DNA was submitted to the Australian Genome Research Facility (Brisbane node), purified using the Aurora Nucleic Acid Extraction System (Boreal Genomics, Vancouver, British Columbia, Canada), and sequenced on an Ion Torrent PGM platform (Life Technologies, Mulgrave, Australia) using a 318 chip with 400-bp chemistry using standard protocols. Shearing of DNA was conducted with a Covaris S2 model (Covaris, Woburn, Massachusetts, USA) with shearing parameters slightly modified (duty cycle 10%, intensity 4100 cycles per burst, 80-s duration) to provide more DNA fragments in the 350–400-bp range. These fragments were then size selected using a Pippin Prep (Sage Science, Beverly, California, USA) to ensure the majority of fragments were greater than 300 bp and did not exceed 400 bp. Fragments were tagged by ligating with standard Ion Torrent barcode adapters. Equal molar ratios of fragments were mixed prior to sequencing. Postsequencing the fragments were demultiplexed, base called, and aligned using Torrent Suite Software, which produced 285,231 total reads, with an average read length of 147 bp. We used the program QDD v. 2 (Meglécz et al., 2010) to screen the raw sequences for eight or more di-, tetra-, or pentabase repeats, remove redundant sequences, and design primers from 16,622 possible loci (automated in QDD using Primer3 [Rozen and Skaletsky, 1999]).
Characteristics of 29 microsatellite loci developed in Lessonia corrugata.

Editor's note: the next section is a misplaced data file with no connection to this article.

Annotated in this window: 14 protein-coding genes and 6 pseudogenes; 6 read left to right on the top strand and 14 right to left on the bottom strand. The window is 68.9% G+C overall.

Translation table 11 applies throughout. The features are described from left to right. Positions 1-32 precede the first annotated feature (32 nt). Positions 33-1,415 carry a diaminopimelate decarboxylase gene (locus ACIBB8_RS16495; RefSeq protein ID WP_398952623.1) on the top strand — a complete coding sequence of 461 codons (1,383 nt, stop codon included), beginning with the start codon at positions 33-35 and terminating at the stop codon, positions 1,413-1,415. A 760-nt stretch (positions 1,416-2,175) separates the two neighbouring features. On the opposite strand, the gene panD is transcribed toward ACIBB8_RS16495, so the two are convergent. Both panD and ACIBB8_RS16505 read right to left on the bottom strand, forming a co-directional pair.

We followed the procedure outlined in Gardner et al. (2011) to choose 29 loci for further development (Table 1). The loci were first trialed for PCR amplification in 20 individuals of L. corrugata using 1× MyTaq HS Mix (Bioline, Alexandria, Australia), 1 µL (20 µM) of each forward and reverse locus-specific primer, and 1–5 ng/µL DNA in 10-µL reactions. The following PCR conditions were used: 95°C for 2 min, followed by 25 cycles at 95°C for 30 s and 57°C for 4 min. PCR products were visualized on a 1.5% agarose gel stained with Midori Green. All 29 loci amplified an unambiguous product of the expected size. These amplifiable loci were then tested for polymorphism via capillary electrophoresis. Of the 29 loci, seven (24%) were polymorphic and 22 (76%) were monomorphic in a panel of 20 individuals. Due to the possibility of self-fertilization in macroalgae species such as L. corrugata (Raimondi et al., 2004), we ensured testing of loci was conducted on individuals geographically separated from each other by ∼8.6 km to decrease the chances of monomorphism resulting from clones. Polymorphic loci were then scored in 76 individuals from two populations from Tasmania, Australia: Blessington Point (43°02′15.08″S, 147°24′15.49″E) and Kingston Beach (42°58′29.78″S, 147°20′15.75″E) (Table 2). Voucher specimens from Blessington Point (HO 578210) and Kingston Beach (HO 578209) were deposited in the Tasmanian Herbarium.